There is no doubt that parenting is a tough task. It structures children’s outlook by teaching them learn discipline, obedience, respect and self-esteem.
As parents play a vital role in promoting the child’s growth and development, it is essential to find a parenting style that suits your child’s personality and makes them healthy and happy.
Although parents may differ in the way they raise their children, every parent has the same desire: for their children to be and have the “best”.
Every parent makes an effort to be the best parent and shape their children to be perfect. As their children grow older, however, parents often find that the way they are doing things is not working and start exploring other options.
As they confront the pertinent issues, parents are forced to adapt their perceptions to understand their Kids’ world views. While there is no textbook solution to being a perfect parent, adopting a general parenting style or recognizing what is wrong with your present one can be a major stepping stone to establishing a loving and trusting relationship with your children.
Types of parenting styles
Research shows that there are four predominant styles of parenting: permissive, authoritarian, authoritative and uninvolved. Identify your style, examine others and adopt one that you think will benefit your children.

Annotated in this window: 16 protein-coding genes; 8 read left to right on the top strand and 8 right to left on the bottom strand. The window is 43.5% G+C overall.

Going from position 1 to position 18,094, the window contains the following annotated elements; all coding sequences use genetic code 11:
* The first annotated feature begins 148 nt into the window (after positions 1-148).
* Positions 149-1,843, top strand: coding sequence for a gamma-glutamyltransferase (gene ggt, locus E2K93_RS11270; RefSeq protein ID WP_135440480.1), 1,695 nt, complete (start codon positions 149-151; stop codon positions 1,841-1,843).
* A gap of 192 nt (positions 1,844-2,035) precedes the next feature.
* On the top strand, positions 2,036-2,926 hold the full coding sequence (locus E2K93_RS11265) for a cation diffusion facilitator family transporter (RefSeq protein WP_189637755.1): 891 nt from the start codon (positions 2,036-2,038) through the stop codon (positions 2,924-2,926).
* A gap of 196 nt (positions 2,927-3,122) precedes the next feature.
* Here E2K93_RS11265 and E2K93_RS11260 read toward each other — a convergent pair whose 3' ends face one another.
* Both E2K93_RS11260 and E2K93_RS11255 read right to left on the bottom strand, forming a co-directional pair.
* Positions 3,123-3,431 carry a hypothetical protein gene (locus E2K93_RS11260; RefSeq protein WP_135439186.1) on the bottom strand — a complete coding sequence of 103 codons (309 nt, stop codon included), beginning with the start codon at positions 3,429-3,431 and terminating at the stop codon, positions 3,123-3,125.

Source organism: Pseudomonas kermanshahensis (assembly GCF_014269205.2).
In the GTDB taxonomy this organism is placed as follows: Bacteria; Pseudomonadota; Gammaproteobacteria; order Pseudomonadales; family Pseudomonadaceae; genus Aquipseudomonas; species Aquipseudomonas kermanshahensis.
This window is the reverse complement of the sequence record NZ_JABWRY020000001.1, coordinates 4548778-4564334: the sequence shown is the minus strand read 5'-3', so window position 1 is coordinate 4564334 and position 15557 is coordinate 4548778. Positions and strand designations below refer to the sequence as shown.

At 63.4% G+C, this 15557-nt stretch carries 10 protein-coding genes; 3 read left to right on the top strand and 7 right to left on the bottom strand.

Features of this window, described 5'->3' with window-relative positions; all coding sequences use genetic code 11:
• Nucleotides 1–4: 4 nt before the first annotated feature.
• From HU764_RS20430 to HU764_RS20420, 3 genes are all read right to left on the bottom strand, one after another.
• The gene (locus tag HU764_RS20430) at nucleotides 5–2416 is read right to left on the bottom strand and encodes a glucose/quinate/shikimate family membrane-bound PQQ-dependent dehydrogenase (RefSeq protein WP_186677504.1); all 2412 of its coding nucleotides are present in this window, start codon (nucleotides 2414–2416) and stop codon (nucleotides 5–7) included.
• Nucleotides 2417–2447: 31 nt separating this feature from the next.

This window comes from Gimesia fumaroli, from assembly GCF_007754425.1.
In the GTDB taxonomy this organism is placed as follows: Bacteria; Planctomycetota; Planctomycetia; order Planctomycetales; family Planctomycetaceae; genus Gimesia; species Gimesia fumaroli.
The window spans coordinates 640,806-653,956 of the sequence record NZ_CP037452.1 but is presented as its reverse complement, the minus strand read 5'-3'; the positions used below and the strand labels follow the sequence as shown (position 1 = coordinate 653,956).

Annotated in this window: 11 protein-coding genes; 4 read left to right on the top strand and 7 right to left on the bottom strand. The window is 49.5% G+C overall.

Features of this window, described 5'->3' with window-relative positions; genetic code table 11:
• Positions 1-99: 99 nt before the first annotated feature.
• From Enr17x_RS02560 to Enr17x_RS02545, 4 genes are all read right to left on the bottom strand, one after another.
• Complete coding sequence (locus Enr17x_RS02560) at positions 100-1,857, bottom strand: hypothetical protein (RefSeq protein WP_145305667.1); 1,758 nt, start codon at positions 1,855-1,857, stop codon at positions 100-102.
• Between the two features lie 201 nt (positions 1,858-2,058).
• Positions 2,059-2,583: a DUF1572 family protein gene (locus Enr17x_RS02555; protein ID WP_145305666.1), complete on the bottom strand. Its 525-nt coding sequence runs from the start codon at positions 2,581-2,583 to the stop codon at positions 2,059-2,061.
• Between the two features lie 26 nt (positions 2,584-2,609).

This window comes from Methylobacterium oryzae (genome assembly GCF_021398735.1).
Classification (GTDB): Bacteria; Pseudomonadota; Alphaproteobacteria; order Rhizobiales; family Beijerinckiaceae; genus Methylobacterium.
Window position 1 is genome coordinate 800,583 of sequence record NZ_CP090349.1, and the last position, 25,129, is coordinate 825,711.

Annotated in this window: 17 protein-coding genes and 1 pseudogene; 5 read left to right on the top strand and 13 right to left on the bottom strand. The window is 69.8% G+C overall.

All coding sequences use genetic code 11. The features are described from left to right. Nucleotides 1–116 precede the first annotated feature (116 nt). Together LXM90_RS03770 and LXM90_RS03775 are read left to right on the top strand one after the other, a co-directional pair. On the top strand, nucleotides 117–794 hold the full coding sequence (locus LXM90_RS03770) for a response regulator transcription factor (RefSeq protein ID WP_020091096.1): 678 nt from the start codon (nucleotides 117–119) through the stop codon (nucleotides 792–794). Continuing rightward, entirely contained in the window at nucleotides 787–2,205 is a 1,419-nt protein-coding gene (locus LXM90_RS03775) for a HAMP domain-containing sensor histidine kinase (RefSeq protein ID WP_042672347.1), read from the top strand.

Permissive parenting: Parents of this type are tolerant and generous towards their children, sometimes to a fault. They give in to every wish of their child and are often lenient with discipline. They are highly sensitive to the developmental and emotional needs of their children. These parents find difficulty in setting firm boundaries for their children.
They encourage their children to think for themselves and do things freely on their own. The down side of this type of parenting is that the children often have a hard time getting along with others, as they can be seen as immature, disobedient and hesitant to accept responsibilities.
Authoritarian parenting: As it suggests, this type of parenting exercises strict rules over children. Parents of this type usually set high standards and expectations for their children along with several rules and restrictions. Parents often expect their children to follow their orders without any excuse.
Children of these parents often perform well at school and stay out of trouble, but lack self-confidence and have poor social skills. They feel curtailed because they have no freedom to make decisions for themselves. The downside of this style of parenting is that children often rebel against their parent’s authority, while the positive is that they develop a sense of responsibility.
Authoritative parenting: Slightly different from authoritarian but run along the same principle that rules are important, this parenting style also exercises high levels of control but parents explain the rules and limits to their children in a polite and respectable fashion.
They set high expectations for their children but are more open and understanding than authoritarian parents. The up side is that children become involved in decision-making processes and learn to take responsibility for their actions, while the down side is that they may become stubborn and rebel as they feel they are not being heard.
Uninvolved parenting: These kinds of parents appear to take nothing seriously, are unresponsive to child’s needs and exercise little control over their children.
They exhibit little commitment towards their child in providing love and care. Children of these parents are often unable to mingle with others, find it difficult to maintain relationships, and can show aggressive behavior.